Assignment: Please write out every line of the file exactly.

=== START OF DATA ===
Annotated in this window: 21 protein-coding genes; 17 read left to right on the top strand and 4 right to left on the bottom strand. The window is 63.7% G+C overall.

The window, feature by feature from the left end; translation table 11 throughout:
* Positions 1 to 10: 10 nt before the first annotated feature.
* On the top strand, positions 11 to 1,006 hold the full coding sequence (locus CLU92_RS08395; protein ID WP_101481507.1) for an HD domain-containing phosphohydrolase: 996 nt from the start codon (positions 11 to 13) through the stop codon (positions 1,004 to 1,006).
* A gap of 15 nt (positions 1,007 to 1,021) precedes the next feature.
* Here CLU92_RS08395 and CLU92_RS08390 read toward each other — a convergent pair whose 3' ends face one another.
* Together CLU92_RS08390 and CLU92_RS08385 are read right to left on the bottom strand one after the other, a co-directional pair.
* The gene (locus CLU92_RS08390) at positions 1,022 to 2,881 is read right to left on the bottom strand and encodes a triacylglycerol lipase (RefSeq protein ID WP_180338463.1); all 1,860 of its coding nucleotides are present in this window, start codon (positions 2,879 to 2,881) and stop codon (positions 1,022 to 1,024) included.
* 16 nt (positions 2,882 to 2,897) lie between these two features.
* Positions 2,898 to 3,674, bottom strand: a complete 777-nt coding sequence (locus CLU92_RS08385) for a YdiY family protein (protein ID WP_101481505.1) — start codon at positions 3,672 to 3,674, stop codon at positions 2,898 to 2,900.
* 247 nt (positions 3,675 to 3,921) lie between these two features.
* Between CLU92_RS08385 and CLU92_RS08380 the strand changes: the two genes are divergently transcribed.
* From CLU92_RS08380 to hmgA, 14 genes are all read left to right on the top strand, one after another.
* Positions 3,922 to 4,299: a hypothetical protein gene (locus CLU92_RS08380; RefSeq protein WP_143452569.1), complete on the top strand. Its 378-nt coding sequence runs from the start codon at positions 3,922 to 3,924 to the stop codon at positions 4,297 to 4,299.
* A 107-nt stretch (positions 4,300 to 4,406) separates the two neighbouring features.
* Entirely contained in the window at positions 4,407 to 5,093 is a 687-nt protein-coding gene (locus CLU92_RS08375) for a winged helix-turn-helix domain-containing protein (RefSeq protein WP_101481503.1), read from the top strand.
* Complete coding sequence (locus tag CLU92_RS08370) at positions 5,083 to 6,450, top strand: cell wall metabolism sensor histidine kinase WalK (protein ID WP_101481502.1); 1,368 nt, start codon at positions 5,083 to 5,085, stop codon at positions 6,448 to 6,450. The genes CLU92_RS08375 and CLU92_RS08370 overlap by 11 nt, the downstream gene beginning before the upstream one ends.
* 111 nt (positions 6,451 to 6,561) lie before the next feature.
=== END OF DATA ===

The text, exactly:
Annotated in this window: 21 protein-coding genes; 17 read left to right on the top strand and 4 right to left on the bottom strand. The window is 63.7% G+C overall.

The window, feature by feature from the left end; translation table 11 throughout:
* Positions 1 to 10: 10 nt before the first annotated feature.
* On the top strand, positions 11 to 1,006 hold the full coding sequence (locus CLU92_RS08395; protein ID WP_101481507.1) for an HD domain-containing phosphohydrolase: 996 nt from the start codon (positions 11 to 13) through the stop codon (positions 1,004 to 1,006).
* A gap of 15 nt (positions 1,007 to 1,021) precedes the next feature.
* Here CLU92_RS08395 and CLU92_RS08390 read toward each other — a convergent pair whose 3' ends face one another.
* Together CLU92_RS08390 and CLU92_RS08385 are read right to left on the bottom strand one after the other, a co-directional pair.
* The gene (locus CLU92_RS08390) at positions 1,022 to 2,881 is read right to left on the bottom strand and encodes a triacylglycerol lipase (RefSeq protein ID WP_180338463.1); all 1,860 of its coding nucleotides are present in this window, start codon (positions 2,879 to 2,881) and stop codon (positions 1,022 to 1,024) included.
* 16 nt (positions 2,882 to 2,897) lie between these two features.
* Positions 2,898 to 3,674, bottom strand: a complete 777-nt coding sequence (locus CLU92_RS08385) for a YdiY family protein (protein ID WP_101481505.1) — start codon at positions 3,672 to 3,674, stop codon at positions 2,898 to 2,900.
* 247 nt (positions 3,675 to 3,921) lie between these two features.
* Between CLU92_RS08385 and CLU92_RS08380 the strand changes: the two genes are divergently transcribed.
* From CLU92_RS08380 to hmgA, 14 genes are all read left to right on the top strand, one after another.
* Positions 3,922 to 4,299: a hypothetical protein gene (locus CLU92_RS08380; RefSeq protein WP_143452569.1), complete on the top strand. Its 378-nt coding sequence runs from the start codon at positions 3,922 to 3,924 to the stop codon at positions 4,297 to 4,299.
* A 107-nt stretch (positions 4,300 to 4,406) separates the two neighbouring features.
* Entirely contained in the window at positions 4,407 to 5,093 is a 687-nt protein-coding gene (locus CLU92_RS08375) for a winged helix-turn-helix domain-containing protein (RefSeq protein WP_101481503.1), read from the top strand.
* Complete coding sequence (locus tag CLU92_RS08370) at positions 5,083 to 6,450, top strand: cell wall metabolism sensor histidine kinase WalK (protein ID WP_101481502.1); 1,368 nt, start codon at positions 5,083 to 5,085, stop codon at positions 6,448 to 6,450. The genes CLU92_RS08375 and CLU92_RS08370 overlap by 11 nt, the downstream gene beginning before the upstream one ends.
* 111 nt (positions 6,451 to 6,561) lie before the next feature.